Milan – Google’s exhibition during this year’s Milan Design Week sounded innocent enough. VP of Design Ivy Ross and her team would be using a wearable armband to measure the body’s reactions to conceived spaces, and use that data to determine which home environments make visitors feel more at ease.
What I got, instead, was a class in socioeconomic conditioning.
In Latin America, where I’m originally from, post-colonialism is alive and well. The Spaniards and the Portuguese left behind a human Pantone scale that, while not as (ahem) black-and-white as the divisions seen in the American South and South Africa, does create invisible lines that keep darker-skinned individuals from shopping, lounging, eating or just being in certain beautifully designed spaces.
A Space for Being has three judiciously designed living rooms, created in collaboration with architect Suchi Reddy of Reddymade. To help the armband have enough time to measure giveaways such as heart rate and reactive skin porousness, they are lined up in a sequence of five-minute stays. The first belongs to a dream of New Mexico chic, with warm brown tones, rustic walls and a generous serving of wool; the room’s shape seen from above mimics the calming rounded corners of the Google Home Max speaker. The second is a splashy sea of blue and pink, from the furniture to the wall panels; books fit for curious children are set on the dining table for free perusal and a citrusy scent fills the air. The third features wooden artwork and walls covered in a fascinatingly elegant marble-like micro-paper compound material, produced by Paper Factor. I was mesmerized by the first and the last; I couldn’t get out of the second one fast enough.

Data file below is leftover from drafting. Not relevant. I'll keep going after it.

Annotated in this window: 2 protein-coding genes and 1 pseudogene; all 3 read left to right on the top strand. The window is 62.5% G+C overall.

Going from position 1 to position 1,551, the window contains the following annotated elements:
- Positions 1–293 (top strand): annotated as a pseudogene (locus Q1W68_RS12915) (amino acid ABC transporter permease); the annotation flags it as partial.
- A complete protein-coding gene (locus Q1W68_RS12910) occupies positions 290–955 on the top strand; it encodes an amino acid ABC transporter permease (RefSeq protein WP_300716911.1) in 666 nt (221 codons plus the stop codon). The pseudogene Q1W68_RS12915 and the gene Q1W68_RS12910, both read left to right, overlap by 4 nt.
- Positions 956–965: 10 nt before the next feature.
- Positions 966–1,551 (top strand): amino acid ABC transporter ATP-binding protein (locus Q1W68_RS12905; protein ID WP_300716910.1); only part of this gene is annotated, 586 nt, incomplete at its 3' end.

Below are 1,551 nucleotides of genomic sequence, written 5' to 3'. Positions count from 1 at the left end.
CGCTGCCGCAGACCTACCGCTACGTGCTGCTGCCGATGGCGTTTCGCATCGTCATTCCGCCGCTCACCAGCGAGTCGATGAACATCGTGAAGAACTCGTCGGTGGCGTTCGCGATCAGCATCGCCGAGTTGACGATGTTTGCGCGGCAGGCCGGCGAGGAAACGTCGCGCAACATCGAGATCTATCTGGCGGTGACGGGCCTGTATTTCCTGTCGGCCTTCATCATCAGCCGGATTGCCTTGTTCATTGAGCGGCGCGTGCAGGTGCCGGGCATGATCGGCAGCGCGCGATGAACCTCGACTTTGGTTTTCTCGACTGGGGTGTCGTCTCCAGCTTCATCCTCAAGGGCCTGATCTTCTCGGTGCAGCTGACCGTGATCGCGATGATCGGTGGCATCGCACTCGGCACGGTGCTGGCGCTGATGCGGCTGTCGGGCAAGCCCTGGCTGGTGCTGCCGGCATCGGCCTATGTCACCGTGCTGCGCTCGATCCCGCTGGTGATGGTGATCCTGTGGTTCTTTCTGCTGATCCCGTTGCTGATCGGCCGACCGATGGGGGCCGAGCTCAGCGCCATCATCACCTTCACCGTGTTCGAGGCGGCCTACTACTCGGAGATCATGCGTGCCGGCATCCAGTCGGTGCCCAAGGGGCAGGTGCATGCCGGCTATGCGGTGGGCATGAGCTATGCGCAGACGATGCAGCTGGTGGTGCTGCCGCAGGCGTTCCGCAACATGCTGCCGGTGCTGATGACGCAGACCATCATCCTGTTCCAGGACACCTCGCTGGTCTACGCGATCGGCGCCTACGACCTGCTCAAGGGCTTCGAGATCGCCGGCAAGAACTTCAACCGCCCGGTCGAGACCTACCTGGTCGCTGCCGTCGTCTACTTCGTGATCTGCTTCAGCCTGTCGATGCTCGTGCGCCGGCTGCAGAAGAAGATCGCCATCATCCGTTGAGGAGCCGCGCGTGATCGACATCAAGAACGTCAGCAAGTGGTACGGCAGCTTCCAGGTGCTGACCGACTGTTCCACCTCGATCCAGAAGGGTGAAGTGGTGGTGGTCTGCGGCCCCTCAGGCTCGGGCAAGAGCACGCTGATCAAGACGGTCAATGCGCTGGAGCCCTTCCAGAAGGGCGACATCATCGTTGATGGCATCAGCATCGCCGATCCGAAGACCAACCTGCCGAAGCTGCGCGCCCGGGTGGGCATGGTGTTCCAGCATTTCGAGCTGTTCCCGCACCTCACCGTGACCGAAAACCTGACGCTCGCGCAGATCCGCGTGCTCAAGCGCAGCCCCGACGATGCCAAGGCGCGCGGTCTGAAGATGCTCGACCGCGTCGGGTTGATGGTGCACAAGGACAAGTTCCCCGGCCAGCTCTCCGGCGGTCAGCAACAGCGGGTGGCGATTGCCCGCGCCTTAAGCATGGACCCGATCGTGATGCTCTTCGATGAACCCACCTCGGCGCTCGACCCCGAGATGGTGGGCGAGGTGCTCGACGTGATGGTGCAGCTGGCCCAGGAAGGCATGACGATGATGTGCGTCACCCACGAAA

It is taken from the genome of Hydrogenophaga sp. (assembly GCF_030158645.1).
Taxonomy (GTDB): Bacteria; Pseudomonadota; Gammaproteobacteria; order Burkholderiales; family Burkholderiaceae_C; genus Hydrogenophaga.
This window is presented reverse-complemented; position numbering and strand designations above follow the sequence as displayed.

And yet this is where the data pointed to me feeling most comfortable, with punctilious precision.
Why would my body equate ease with dislike? Because my mind knew something my biodata didn’t: as a mixed-race Latin American woman, I have been conditioned to not feel comfortable in elegantly considered spaces. That’s where the white elite belongs. Not me.
My mind knew something my biodata didn’t
Sadder even is the reason why my physiological responses flatlined in the second room: as I didn’t find the décor as enticing to my self-professed elegantly considered interests, I mentally checked out. The laughable design snob I carry inside thought this room was beneath me.